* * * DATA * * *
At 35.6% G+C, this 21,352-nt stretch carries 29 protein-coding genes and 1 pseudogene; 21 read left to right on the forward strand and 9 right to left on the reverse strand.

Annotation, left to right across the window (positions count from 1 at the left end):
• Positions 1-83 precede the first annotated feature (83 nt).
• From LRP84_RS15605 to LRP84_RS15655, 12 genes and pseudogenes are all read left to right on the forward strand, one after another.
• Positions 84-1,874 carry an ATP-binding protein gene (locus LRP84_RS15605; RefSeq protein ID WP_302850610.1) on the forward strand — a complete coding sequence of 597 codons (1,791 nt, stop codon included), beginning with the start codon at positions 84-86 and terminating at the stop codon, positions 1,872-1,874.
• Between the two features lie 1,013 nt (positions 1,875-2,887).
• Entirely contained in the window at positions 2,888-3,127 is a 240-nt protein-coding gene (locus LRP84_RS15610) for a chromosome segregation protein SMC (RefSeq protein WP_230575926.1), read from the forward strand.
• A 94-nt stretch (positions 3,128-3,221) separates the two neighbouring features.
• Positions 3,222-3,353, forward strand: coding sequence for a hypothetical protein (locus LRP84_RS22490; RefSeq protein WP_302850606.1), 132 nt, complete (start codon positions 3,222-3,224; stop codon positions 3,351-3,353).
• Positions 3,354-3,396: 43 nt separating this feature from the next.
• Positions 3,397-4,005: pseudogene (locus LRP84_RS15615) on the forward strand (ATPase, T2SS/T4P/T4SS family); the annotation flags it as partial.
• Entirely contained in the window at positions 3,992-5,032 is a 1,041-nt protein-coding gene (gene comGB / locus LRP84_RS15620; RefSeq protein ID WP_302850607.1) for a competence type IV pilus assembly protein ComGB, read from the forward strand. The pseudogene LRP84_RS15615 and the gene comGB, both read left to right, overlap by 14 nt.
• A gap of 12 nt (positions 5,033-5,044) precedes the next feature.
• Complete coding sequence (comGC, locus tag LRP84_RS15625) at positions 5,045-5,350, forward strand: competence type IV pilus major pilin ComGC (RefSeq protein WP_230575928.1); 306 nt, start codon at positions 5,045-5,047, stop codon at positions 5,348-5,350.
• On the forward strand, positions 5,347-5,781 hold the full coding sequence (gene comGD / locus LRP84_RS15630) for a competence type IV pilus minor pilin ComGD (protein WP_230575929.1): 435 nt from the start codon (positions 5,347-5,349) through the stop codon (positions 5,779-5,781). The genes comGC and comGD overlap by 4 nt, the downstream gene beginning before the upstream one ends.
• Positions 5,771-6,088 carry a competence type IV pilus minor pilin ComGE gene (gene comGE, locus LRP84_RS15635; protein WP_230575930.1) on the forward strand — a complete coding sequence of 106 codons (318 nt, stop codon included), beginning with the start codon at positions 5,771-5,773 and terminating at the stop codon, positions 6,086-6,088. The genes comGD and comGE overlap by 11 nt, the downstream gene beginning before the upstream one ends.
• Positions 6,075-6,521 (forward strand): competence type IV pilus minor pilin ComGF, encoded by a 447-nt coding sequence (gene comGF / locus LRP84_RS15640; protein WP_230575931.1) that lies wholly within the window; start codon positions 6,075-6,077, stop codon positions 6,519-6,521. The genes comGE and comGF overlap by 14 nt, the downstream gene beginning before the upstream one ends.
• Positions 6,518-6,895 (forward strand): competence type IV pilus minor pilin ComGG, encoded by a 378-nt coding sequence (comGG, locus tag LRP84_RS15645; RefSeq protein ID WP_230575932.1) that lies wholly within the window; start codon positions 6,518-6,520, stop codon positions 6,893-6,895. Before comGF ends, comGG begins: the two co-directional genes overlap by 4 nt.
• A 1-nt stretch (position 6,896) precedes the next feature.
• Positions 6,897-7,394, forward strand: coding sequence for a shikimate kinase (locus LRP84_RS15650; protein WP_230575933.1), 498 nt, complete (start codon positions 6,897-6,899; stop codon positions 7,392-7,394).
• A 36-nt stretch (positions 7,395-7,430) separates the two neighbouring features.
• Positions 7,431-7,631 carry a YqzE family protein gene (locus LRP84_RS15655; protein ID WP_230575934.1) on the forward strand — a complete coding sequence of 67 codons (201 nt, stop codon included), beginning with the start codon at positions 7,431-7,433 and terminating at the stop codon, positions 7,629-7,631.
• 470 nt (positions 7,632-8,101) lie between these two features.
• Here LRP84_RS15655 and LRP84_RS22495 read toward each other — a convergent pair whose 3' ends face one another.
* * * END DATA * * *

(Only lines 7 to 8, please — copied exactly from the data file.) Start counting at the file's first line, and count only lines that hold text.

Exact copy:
• Entirely contained in the window at positions 2,888-3,127 is a 240-nt protein-coding gene (locus LRP84_RS15610) for a chromosome segregation protein SMC (RefSeq protein WP_230575926.1), read from the forward strand.
• A 94-nt stretch (positions 3,128-3,221) separates the two neighbouring features.